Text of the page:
Taissumani: August 18, 1956 — Greenland Leaders Visit Baffin Island

By NUNATSIAQ NEWS

KENN HARPER

West Greenlanders have always had a curiosity about their fellow Inuit on the other side of Davis Strait. But contact between Greenland and Canada was minimal. The last of many migrations of Greenlanders from Canada to Greenland, that led by the great Qillarsuaq, happened in historic times and was therefore minimally documented, beginning in the 1860s, but that migration ended in the Thule district of northwestern Greenland.

A few Inughuit from that district were employed by the RCMP in the High Arctic, beginning in the 1920s, but the little contact they had with Canadian Inuit was only with a few families from Pond Inlet, also employed farther north by the RCMP. In the 1920s, Knud Rasmussen led the Fifth Thule Expedition to Arctic America, but it bypassed southern Baffin and started on the west coast of Hudson Bay.

Ironically, then, West Greenland, where the bulk of the Greenland population lived, had no contact with southern Baffin Island. Each side knew of the other’s existence. Canadian Inuit called the Greenlanders “akukitturmiut” — the people with short tails on their parkas. Greenlanders referred to Canadian Inuit as “akilinermiut” — people on the other side of the water.

In the 1950s, a cultural awakening began. In 1952, N. O. Christensen, a senior official in the Greenland administration, visited northern Canada. Two years later, Jorgen Melgaard, a Danish archaeologist, and Robert Petersen, a Greenlandic scholar, visited Igloolik. Then the Greenland Council developed a plan for an official visit of Greenland’s cultural leaders to Baffin Island.

The trip finally took place in 1956, when the governor made available the small ship, H. J. Rink. It departed Nuuk on Aug. 15, accompanied by a larger cutter, Skarven, bound for Baffin.

On board, in addition to the two-man crew, were Peter Neilsen, a member of the Greenland Council; Frederik Nielsen, a writer and teacher; Uvdlorianguaq Kristiansen, a journalist; Knud Hertling, a lawyer; and Robert Petersen, a teacher.

On Aug. 18, their dream was realized when they reached Pangnirtung. Frederik Nielsen wrote about the visit:

“The people of Pangnirtung greeted us with both friendliness and interest. We visited them often in their tents and were always welcome. The first day that we were with them, a gathering was held on a grassy area in front of the store and all the residents, both Eskimo and Canadian [white] came. The meeting began with a blast from an old whaling cannon. Peter Nielsen spoke, and brought greetings to the people from their fellow Inuit in Greenland. The community’s Eskimo leader, Kilabuk, answered with a speech and presented gifts — a skin rug and two dolls clad in Inuit winter clothing. After that, a letter from the community council in Godthab [Nuuk] was read, in which they requested that Pangnirtung become twinned with Godthab. A tremendously good idea, which came to pass when Pangnirtung agreed. We then sang one of our Greenlandic songs in harmony, and the Pangnirtuumiut responded with a hymn…”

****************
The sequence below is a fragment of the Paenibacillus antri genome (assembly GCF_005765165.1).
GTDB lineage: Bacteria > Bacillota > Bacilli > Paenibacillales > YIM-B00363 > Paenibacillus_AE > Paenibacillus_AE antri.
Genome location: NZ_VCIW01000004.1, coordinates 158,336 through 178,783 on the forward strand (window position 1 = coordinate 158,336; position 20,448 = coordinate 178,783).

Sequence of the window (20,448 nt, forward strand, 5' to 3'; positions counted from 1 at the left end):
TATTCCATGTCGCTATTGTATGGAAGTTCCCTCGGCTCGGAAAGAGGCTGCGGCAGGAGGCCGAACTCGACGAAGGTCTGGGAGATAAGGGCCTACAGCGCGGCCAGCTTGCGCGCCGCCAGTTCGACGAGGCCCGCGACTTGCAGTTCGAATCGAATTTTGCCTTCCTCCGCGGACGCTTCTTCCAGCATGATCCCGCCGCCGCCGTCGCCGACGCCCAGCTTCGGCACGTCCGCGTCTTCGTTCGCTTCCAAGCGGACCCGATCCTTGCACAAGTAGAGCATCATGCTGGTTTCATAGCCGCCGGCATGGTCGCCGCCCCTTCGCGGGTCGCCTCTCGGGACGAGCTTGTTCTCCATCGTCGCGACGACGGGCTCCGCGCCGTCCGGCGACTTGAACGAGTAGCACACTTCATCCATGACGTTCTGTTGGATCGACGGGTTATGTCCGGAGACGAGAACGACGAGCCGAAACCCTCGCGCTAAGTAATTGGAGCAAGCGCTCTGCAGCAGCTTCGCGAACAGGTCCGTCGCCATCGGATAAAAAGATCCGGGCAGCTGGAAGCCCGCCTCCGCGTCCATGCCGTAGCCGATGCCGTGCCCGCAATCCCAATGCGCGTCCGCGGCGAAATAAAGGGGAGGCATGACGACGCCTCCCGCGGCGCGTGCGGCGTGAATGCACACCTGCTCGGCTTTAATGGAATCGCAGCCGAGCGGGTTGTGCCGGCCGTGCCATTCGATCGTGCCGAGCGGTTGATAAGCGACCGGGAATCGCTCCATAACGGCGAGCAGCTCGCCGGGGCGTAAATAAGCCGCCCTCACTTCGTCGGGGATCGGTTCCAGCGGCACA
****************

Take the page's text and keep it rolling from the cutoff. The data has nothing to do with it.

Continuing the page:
In this way Pangnirtung and Nuuk became twin towns.

The expedition continued on to Frobisher Bay, as Iqaluit was then known. Nielsen reported that there were about 300 Inuit in Frobisher Bay, living in tents like those in Pangnirtung. But life in Frobisher Bay was strongly influenced by the presence of white Canadians and Americans. In place of soapstone lamps, the people used primus stoves and gas ovens, and many of the tents had proper beds, tables and even linoleum.

The five Greenlanders returned home excited about having made contact with their fellow Inuit. Nielsen wrote that they hoped that the Pangnirtuumiut would make a visit to Nuuk in the future. Fifty years later, the esteemed Robert Petersen is the only one of the group still living. A retired professor, he visited Canadian Inuit often during the remainder of his academic career. He lives in Denmark today, retired, but has an ongoing interest in circumpolar affairs.

Fifty years later, Greenlanders and Canadian Inuit remain almost as isolated from one another as they were when five young, educated and idealistic Greenlanders made their treacherous crossing of Davis Strait. Twenty years of regularly scheduled flights between Iqaluit and Greenland ended in 2001 when First Air/Greenlandair cancelled their joint route. What remains are chartered flights, priced out of the reach of most people. In the interim, trade agreements and memoranda of understanding have been signed between the governments of Nunavut and Greenland. What remains is for the re-establishment of an air link to reunite people of a common culture and language.

(I want to acknowledge the assistance of Hugh Lloyd in the preparation of this article.)

Taissumani: A Day in Arctic History recounts a specific event of historic interest, whose anniversary is in the coming week. Kenn Harper is a historian, writer and linguist who lives in Iqaluit. Feedback? Send your comments and questions to kennharper@hotmail.com.

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